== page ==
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Women and Children Are Being Seen and Heard on Climate Change

By Ellen Hall
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Climate change affects all of us – but some more than others.  Women, children, people of color, the poor, and the elderly suffer the impacts more acutely.

The reasons vary. Some populations are dependent on industries like agriculture, which can be disrupted by drought or extreme weather. Low-income communities are more likely to be located near power plants or other sources of pollution, and may also lack adequate health care services or infrastructure. Children, because of their small size, growing bodies, and rapid metabolisms, are more vulnerable to extreme temperatures and dehydration, and more sensitive to pollutants in air and water. For the elderly. carbon pollution and extreme temperatures can worsen their existing health conditions, while mobility challenges can make it difficult for them to get the care they need.

These populations may be vulnerable, but that doesn’t mean they’re silent. Latino Americans, for example, are considerably more aware of and supportive of climate solutions than Americans overall. And just this week, we’ve seen numerous examples of women and children speaking up and demanding climate action.

Women Are Taking the lead

Globally, women are more susceptible to climate change than men – in many countries, they do the majority of agricultural work and water gathering. Women are more likely to be economically disadvantaged. And because of their roles as caregivers, women may be more affected by the stress and trauma of natural disasters. This is not just an issue for developing nations. When Hurricane Katrina struck New Orleans, 80 percent of the residents left behind after the storm were women.

Perhaps because of these reasons, women are also statistically more likely to believe that climate change is a serious threat. And women are increasingly active and influential in advocating for climate solutions.

On March 15, women mayors and business leaders from around the world gathered in New York City for the inaugural Women4Climate conference. Hosted by Anne Hidalgo, Chair of C40 Cities and Mayor of Paris, the event officially launched the C40 Women4Climate initiative, which pledges to motivate and inspire women to become climate leaders. Mayor Hidalgo stressed the vital role women are playing and have the potential to play, whether in politics, business, NGOs, or as innovators.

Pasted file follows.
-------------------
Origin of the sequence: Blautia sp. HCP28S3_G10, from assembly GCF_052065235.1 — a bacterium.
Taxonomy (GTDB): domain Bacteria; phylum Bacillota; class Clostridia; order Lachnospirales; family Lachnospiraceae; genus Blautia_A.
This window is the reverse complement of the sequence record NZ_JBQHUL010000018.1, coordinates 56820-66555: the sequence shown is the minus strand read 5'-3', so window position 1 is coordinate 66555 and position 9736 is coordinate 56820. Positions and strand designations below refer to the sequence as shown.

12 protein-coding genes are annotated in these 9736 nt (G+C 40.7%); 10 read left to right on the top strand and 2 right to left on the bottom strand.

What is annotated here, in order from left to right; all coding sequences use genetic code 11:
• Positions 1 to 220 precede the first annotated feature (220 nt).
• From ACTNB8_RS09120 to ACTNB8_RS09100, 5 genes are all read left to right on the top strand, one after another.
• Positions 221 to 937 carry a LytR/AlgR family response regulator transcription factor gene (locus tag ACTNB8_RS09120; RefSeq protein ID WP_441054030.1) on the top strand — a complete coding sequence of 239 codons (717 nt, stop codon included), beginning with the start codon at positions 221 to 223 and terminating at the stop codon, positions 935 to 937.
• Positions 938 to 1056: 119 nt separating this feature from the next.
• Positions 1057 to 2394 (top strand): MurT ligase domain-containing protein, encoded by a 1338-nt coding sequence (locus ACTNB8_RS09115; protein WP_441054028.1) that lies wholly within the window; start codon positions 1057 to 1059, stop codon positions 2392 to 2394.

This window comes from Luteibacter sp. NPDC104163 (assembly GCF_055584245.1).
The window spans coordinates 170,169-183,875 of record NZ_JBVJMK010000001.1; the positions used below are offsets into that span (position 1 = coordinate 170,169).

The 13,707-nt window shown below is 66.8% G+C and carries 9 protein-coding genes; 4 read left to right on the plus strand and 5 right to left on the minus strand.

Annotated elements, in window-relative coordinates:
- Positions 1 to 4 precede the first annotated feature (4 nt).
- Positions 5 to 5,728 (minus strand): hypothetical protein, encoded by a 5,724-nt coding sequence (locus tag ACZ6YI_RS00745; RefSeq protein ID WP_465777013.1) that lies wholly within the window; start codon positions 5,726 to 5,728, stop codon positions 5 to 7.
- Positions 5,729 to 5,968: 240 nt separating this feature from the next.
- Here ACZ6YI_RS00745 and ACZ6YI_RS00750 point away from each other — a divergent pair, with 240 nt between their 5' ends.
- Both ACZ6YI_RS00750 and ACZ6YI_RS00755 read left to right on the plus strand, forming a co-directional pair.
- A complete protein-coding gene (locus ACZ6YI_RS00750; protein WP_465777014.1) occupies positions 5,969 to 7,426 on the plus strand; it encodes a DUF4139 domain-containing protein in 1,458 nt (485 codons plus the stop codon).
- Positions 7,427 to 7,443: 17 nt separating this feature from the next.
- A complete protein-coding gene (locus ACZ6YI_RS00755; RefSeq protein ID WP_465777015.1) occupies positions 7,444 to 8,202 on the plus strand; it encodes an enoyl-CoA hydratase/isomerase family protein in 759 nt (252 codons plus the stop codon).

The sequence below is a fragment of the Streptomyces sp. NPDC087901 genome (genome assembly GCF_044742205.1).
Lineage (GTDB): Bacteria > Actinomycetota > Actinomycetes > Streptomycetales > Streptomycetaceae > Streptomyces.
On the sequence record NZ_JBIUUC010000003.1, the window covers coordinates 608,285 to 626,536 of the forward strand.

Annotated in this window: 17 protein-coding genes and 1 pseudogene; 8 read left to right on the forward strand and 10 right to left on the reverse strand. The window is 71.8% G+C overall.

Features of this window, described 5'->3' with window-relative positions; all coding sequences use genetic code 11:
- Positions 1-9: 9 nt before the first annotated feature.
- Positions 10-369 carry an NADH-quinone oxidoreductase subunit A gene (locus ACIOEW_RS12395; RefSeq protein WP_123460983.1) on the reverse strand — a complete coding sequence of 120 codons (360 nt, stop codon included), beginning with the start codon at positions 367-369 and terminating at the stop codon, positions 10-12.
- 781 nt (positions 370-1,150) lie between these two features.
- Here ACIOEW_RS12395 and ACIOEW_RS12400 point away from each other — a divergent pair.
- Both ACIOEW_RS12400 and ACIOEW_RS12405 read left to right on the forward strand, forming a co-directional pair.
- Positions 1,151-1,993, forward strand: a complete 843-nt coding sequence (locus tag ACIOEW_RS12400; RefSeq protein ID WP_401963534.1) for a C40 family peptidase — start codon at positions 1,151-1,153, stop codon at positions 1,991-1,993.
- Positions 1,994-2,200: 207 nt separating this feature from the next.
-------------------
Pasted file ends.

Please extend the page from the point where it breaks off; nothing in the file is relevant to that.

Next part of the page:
All around the world, in city halls, corporate boardrooms, and on the streets of our cities, women are demanding action to protect the planet from the threat of climate change.

Cities contribute 70 percent of global greenhouse gas emissions – but they’re also uniquely positioned to move the needle on addressing climate change. As Washington, D.C. Mayor Muriel Bowser, who attended the Women4Climate summit, said in this interview, "We know in cities we can use our procurement power, our power in building codes, and our bully pulpit to say we must fight climate change. More than ever when federal policies are uncertain, we know cities can get a lot accomplished – and influence national policy.”

Kids are fighting for their future

One reason children are more vulnerable to climate change is that they are often dependent on the behaviors of adults – it’s not always possible for them to take matters into their own hands. But some young people are doing just that.

In the small Minnesota town of Grand Marais, a group of five students aged nine to 16 years old brought a “climate inheritance resolution” before their city council. Demanding that action be taken now to safeguard their future, the resolution called for a climate action plan to limit greenhouse gas emissions, and for the “youth voice” to be considered when making climate policy decisions. The students came armed with an assessment of the city’s current climate efforts, which they said could be substantially improved.

The resolution was accepted, and favorably received. Said Mayor Jay Arrowsmith DeCoux, “The City is viewing this as an investment in future cost mitigation and planning that we will have to undertake anyway when climate change begins to affect us more than it does now.”

Communities and local governments may well be our best hope for continuing meaningful progress on climate change – and now is the time for all of us to speak out and help ensure a safer, healthier world for our children, our loved ones, and ourselves. Download our new communications guide to discover the most effective language for engaging your community on climate solutions.